“He’s tougher than he looks,” Pa admitted.
Indeed, as the sun began to dip lower in the gray-blue sky and Laura’s shadow began to stretch across the snow like sap candy, it seemed that Jack was the only one who wasn’t exhausted. It had been a very long day of walking, but still they did not stop and make camp. Pa did not want to stop until they found the crossroads marked on Rakesh Halfsilver’s map where the Fifty-Three Road met another old number road.
According to the parchment map, they could follow this second Merican road south to the ruins of a town called Pepin. There, they would try and cross the Mighty Misisip over it was getting late, and into Yowa country. Pa was certain that the place where they would turn south was not far from the little lake beside the restrant.
The day grew late, and still the crossroads did not appear. Pa shook his head and muttered to himself every time he stopped to scan the horizon. Eventually, he announced that they must have passed the second number road without knowing. Laura looked around. Everything was covered in snow, and it was sometimes hard to tell where the road ended and the woods began.
Pa said they had best make camp. In the morning, they would retrace their steps. He pulled the handcar up off the road.
The place where they stopped was rocky and sparsely wooded. Nearby, they found a dry gully, and Ma said that would provide some shelter. The sides of the gully were too steep for the handcar, so Pa found a thicket of short, gnarled shrubs on the ridge above. There, he tucked the car and its cargo in among a nest of branches. Then he went back to cover their tracks while the rest of them carried their bedrolls down into the gully.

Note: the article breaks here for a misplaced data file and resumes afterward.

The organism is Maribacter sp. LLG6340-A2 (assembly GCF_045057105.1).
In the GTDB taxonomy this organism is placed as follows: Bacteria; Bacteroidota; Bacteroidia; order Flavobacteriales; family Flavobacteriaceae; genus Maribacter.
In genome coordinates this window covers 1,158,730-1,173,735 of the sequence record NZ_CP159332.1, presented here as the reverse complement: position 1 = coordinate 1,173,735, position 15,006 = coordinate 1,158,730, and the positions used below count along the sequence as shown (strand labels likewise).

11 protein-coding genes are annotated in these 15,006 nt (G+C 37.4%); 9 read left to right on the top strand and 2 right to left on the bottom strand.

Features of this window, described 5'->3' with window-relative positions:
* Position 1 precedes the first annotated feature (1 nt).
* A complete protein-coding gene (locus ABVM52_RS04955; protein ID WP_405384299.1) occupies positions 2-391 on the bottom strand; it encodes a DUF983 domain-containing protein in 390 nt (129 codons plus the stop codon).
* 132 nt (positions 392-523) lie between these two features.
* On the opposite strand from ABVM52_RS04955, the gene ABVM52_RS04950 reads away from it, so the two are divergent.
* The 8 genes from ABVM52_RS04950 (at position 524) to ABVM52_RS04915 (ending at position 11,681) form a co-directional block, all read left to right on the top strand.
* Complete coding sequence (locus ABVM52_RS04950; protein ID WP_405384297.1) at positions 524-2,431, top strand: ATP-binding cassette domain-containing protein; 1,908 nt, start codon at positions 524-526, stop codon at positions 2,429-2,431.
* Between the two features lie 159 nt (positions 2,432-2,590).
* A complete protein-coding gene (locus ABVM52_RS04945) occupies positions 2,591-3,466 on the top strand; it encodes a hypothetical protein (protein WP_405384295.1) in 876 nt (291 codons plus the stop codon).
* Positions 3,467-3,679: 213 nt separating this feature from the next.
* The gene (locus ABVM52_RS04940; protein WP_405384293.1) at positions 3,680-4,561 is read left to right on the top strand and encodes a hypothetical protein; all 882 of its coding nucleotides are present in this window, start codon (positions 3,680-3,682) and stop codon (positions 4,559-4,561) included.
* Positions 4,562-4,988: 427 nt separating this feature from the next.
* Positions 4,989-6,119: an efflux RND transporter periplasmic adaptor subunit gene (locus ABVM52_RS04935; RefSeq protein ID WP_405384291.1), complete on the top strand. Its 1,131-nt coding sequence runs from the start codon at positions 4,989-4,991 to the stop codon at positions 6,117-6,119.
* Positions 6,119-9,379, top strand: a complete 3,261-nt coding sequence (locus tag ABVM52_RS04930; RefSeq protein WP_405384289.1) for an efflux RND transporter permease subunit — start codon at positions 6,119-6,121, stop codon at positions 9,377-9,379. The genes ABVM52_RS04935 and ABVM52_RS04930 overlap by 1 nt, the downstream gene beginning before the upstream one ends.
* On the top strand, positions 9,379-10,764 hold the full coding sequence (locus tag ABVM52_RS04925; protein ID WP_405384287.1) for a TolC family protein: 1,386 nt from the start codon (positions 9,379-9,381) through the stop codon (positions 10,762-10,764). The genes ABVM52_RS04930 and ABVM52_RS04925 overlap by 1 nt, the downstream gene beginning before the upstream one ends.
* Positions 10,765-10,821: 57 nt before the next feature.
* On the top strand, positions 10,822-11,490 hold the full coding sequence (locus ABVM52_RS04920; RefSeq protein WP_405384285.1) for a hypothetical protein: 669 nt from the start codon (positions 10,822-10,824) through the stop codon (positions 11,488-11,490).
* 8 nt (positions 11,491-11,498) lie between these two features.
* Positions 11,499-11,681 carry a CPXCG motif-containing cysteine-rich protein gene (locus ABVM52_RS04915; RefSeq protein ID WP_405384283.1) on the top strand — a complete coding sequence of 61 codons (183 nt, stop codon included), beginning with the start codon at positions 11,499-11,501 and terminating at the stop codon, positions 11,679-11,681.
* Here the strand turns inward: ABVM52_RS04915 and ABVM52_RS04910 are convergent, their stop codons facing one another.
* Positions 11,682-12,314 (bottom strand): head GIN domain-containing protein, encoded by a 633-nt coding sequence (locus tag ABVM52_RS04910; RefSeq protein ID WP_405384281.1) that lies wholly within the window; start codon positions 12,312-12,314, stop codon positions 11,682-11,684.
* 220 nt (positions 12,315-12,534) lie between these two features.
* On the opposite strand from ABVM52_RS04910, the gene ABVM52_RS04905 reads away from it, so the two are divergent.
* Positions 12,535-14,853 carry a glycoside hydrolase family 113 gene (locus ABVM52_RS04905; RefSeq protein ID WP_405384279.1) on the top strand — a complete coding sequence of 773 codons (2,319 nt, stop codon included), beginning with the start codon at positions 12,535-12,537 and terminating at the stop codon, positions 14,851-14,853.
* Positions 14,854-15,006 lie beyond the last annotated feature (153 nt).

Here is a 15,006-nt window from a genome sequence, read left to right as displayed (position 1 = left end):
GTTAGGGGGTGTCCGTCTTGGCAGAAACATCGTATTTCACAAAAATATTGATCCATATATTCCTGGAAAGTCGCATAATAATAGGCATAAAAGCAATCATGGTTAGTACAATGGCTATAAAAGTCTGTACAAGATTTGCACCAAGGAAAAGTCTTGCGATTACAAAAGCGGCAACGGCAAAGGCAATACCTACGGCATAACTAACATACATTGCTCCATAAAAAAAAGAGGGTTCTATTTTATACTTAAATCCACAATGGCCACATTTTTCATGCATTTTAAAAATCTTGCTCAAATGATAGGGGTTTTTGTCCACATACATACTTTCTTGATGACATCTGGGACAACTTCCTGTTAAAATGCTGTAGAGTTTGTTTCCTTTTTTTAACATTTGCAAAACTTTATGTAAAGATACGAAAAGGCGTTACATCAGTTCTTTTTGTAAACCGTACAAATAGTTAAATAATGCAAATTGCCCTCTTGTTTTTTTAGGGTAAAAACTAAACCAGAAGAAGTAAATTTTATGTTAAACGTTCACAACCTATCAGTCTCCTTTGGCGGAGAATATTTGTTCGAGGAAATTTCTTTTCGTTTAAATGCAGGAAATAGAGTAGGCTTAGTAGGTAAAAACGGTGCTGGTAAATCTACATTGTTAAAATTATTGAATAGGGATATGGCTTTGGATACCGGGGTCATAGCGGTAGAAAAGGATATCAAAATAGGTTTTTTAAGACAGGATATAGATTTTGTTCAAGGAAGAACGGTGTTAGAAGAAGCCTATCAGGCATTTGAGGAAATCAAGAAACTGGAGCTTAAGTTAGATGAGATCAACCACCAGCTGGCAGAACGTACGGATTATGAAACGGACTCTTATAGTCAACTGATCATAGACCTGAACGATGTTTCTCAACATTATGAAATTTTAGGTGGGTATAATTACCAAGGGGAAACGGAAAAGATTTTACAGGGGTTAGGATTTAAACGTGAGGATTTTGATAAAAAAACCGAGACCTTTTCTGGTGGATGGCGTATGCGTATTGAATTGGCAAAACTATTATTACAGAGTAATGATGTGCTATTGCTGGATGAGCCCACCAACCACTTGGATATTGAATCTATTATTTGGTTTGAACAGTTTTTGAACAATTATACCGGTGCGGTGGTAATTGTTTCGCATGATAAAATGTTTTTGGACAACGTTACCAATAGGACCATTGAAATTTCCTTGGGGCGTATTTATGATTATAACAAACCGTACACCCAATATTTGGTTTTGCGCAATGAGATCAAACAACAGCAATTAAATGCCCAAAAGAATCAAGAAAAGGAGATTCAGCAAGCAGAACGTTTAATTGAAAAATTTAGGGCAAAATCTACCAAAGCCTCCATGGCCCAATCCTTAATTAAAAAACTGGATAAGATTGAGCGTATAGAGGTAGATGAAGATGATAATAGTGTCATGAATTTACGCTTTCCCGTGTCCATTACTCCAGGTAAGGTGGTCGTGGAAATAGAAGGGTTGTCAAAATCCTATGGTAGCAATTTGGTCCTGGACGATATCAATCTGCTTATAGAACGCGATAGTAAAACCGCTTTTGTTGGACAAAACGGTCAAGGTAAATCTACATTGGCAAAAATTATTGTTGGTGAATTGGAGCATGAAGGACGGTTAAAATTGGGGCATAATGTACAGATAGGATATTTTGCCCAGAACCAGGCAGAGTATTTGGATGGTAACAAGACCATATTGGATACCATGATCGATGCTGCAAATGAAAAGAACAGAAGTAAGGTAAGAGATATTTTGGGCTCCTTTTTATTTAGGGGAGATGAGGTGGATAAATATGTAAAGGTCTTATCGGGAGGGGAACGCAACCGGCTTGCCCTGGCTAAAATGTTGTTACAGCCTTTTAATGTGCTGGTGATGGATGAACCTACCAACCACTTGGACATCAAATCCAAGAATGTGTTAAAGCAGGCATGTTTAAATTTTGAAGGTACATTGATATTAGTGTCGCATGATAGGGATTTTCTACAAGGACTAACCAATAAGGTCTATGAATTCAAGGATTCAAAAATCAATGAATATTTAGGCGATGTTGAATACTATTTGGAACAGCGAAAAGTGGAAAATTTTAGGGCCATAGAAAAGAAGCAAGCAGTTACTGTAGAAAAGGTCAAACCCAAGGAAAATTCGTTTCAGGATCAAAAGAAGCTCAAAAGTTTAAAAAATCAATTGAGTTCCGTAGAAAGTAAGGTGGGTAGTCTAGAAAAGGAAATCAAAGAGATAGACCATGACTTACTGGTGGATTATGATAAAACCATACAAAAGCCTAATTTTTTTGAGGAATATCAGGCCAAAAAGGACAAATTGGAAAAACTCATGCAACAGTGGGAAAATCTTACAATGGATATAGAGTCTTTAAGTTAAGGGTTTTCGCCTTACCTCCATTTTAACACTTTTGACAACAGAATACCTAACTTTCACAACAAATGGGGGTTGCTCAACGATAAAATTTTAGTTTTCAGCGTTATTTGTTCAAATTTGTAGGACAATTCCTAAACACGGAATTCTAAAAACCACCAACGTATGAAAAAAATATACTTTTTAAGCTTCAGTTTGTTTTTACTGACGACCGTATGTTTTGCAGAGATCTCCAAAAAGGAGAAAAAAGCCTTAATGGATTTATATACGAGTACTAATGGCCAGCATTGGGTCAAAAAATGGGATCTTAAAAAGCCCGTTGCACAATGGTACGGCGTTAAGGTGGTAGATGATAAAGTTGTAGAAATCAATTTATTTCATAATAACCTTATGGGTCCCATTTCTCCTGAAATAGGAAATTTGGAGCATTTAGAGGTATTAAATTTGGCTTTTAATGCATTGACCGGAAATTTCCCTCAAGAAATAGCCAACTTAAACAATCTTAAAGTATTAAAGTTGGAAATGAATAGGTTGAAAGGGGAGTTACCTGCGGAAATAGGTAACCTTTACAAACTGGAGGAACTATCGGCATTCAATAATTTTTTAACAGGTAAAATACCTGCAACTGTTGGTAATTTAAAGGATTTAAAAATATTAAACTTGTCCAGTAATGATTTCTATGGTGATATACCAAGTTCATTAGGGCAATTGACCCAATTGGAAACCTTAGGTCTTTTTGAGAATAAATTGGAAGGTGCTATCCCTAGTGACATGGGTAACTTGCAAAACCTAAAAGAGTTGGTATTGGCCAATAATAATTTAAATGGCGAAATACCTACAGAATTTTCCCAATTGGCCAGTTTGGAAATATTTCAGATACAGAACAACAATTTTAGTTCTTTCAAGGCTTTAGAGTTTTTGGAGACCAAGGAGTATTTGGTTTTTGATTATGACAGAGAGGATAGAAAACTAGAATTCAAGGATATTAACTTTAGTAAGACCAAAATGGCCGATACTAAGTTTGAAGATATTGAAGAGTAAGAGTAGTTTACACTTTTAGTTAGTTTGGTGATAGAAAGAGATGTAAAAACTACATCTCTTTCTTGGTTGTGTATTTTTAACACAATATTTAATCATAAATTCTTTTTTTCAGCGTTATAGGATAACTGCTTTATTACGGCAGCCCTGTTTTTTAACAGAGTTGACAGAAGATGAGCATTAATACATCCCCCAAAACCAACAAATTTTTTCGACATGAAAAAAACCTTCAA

There was no singing or storytelling that night. Instead of his two-string, Pa pulled out Rakesh Halfsilver’s map and squinted at it in consternation. Even when the dusk light had faded and he could not possibly make out the ink trails on its face, he sat with the parchment on his lap, running his fingers through his beard.
For supper, there was hard saltmeat and leftover soybread. Then it was straight to bed. Laura curled up beneath her blankets thinking about the fat juicy rabbit they had enjoyed the night before. Even Jack seemed in low spirits. The little dog lay between Laura and Mary, his chin flat against the ground as his big bulgy eye followed Ma around the campfire while she doused the last of its flames. Laura closed her eyes.